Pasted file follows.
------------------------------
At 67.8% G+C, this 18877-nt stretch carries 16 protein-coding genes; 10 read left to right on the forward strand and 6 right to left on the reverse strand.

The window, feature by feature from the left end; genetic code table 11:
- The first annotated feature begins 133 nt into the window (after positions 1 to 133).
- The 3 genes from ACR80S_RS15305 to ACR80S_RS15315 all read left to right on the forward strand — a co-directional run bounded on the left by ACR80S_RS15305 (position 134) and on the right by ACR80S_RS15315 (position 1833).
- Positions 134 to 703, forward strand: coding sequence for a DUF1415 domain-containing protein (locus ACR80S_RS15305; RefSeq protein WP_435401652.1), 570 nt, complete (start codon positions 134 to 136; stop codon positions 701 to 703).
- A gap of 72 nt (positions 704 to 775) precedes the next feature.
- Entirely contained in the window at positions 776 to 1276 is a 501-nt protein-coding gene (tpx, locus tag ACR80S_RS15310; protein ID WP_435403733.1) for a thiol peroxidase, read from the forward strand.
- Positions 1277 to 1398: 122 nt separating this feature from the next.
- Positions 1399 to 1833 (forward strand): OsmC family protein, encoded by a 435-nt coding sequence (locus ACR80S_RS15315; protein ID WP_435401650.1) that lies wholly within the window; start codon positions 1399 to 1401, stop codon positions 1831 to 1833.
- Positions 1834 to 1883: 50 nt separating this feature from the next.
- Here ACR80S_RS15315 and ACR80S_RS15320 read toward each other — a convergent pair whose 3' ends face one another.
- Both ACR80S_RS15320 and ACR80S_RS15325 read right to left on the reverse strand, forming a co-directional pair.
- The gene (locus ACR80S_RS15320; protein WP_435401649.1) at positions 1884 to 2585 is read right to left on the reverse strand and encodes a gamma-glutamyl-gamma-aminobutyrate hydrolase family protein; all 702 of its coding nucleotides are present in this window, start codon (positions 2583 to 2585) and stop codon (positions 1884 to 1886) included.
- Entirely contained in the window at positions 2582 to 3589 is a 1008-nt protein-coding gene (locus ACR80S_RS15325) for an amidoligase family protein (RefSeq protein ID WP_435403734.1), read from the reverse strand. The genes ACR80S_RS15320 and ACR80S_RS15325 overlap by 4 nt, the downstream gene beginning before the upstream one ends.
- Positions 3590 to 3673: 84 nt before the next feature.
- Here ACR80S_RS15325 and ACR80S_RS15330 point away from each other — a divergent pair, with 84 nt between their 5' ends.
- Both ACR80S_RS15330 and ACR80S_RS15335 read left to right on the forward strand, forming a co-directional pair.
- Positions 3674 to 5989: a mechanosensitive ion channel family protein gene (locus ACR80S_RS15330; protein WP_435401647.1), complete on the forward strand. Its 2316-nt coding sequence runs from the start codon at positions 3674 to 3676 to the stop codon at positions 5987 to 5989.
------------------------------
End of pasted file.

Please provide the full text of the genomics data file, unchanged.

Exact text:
At 67.8% G+C, this 18877-nt stretch carries 16 protein-coding genes; 10 read left to right on the forward strand and 6 right to left on the reverse strand.

The window, feature by feature from the left end; genetic code table 11:
- The first annotated feature begins 133 nt into the window (after positions 1 to 133).
- The 3 genes from ACR80S_RS15305 to ACR80S_RS15315 all read left to right on the forward strand — a co-directional run bounded on the left by ACR80S_RS15305 (position 134) and on the right by ACR80S_RS15315 (position 1833).
- Positions 134 to 703, forward strand: coding sequence for a DUF1415 domain-containing protein (locus ACR80S_RS15305; RefSeq protein WP_435401652.1), 570 nt, complete (start codon positions 134 to 136; stop codon positions 701 to 703).
- A gap of 72 nt (positions 704 to 775) precedes the next feature.
- Entirely contained in the window at positions 776 to 1276 is a 501-nt protein-coding gene (tpx, locus tag ACR80S_RS15310; protein ID WP_435403733.1) for a thiol peroxidase, read from the forward strand.
- Positions 1277 to 1398: 122 nt separating this feature from the next.
- Positions 1399 to 1833 (forward strand): OsmC family protein, encoded by a 435-nt coding sequence (locus ACR80S_RS15315; protein ID WP_435401650.1) that lies wholly within the window; start codon positions 1399 to 1401, stop codon positions 1831 to 1833.
- Positions 1834 to 1883: 50 nt separating this feature from the next.
- Here ACR80S_RS15315 and ACR80S_RS15320 read toward each other — a convergent pair whose 3' ends face one another.
- Both ACR80S_RS15320 and ACR80S_RS15325 read right to left on the reverse strand, forming a co-directional pair.
- The gene (locus ACR80S_RS15320; protein WP_435401649.1) at positions 1884 to 2585 is read right to left on the reverse strand and encodes a gamma-glutamyl-gamma-aminobutyrate hydrolase family protein; all 702 of its coding nucleotides are present in this window, start codon (positions 2583 to 2585) and stop codon (positions 1884 to 1886) included.
- Entirely contained in the window at positions 2582 to 3589 is a 1008-nt protein-coding gene (locus ACR80S_RS15325) for an amidoligase family protein (RefSeq protein ID WP_435403734.1), read from the reverse strand. The genes ACR80S_RS15320 and ACR80S_RS15325 overlap by 4 nt, the downstream gene beginning before the upstream one ends.
- Positions 3590 to 3673: 84 nt before the next feature.
- Here ACR80S_RS15325 and ACR80S_RS15330 point away from each other — a divergent pair, with 84 nt between their 5' ends.
- Both ACR80S_RS15330 and ACR80S_RS15335 read left to right on the forward strand, forming a co-directional pair.
- Positions 3674 to 5989: a mechanosensitive ion channel family protein gene (locus ACR80S_RS15330; protein WP_435401647.1), complete on the forward strand. Its 2316-nt coding sequence runs from the start codon at positions 3674 to 3676 to the stop codon at positions 5987 to 5989.